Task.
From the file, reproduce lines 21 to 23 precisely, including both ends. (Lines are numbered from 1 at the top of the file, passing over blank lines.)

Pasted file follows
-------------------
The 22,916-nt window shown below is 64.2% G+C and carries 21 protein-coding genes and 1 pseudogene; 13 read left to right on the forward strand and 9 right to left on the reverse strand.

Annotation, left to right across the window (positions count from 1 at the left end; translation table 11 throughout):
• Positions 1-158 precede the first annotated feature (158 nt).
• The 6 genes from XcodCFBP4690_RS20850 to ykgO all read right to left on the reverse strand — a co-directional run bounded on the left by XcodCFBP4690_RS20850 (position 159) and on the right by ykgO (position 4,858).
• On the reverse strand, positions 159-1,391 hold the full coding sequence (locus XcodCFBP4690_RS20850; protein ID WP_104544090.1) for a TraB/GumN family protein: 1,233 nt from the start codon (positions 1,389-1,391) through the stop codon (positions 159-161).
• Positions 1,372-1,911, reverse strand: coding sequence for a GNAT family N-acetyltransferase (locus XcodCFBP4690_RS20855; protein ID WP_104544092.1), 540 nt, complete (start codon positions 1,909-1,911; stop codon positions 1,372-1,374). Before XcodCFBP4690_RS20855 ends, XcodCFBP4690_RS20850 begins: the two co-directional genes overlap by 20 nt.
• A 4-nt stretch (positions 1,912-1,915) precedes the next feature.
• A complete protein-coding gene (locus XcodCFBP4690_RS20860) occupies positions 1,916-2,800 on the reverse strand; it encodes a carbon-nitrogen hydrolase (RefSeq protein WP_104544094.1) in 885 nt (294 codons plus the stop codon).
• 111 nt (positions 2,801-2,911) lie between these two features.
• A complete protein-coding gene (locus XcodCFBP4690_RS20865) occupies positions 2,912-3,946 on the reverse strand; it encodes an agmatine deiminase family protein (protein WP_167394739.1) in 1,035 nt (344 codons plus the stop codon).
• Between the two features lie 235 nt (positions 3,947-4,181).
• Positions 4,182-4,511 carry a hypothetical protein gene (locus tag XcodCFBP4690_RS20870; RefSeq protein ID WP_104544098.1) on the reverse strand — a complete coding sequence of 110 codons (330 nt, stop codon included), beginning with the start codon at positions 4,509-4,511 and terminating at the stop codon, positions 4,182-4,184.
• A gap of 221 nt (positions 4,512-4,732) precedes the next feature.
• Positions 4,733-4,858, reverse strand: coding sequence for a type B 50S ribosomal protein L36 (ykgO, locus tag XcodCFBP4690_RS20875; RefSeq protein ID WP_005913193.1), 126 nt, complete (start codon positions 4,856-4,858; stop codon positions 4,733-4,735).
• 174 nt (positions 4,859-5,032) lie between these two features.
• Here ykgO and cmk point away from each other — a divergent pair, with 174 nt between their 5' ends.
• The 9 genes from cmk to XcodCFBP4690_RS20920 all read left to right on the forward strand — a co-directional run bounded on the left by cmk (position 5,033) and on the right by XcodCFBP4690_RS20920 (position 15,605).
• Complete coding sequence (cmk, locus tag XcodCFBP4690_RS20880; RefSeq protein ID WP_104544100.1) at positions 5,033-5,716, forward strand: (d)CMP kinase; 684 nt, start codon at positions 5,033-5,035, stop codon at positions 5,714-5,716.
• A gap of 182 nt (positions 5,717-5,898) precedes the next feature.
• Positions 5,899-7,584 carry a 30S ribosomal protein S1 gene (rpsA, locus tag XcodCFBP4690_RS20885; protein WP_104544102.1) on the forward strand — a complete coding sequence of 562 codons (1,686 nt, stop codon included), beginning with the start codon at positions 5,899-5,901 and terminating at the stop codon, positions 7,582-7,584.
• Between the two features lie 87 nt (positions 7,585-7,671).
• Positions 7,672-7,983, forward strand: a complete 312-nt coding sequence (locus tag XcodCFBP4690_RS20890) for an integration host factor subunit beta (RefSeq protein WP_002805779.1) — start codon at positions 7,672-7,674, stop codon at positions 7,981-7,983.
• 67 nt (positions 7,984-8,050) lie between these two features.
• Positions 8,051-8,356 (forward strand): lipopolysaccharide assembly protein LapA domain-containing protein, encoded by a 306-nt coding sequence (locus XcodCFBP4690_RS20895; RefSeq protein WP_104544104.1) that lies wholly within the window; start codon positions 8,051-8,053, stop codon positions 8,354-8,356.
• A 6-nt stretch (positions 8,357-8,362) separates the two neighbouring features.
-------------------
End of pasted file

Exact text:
• Between the two features lie 87 nt (positions 7,585-7,671).
• Positions 7,672-7,983, forward strand: a complete 312-nt coding sequence (locus tag XcodCFBP4690_RS20890) for an integration host factor subunit beta (RefSeq protein WP_002805779.1) — start codon at positions 7,672-7,674, stop codon at positions 7,981-7,983.
• 67 nt (positions 7,984-8,050) lie between these two features.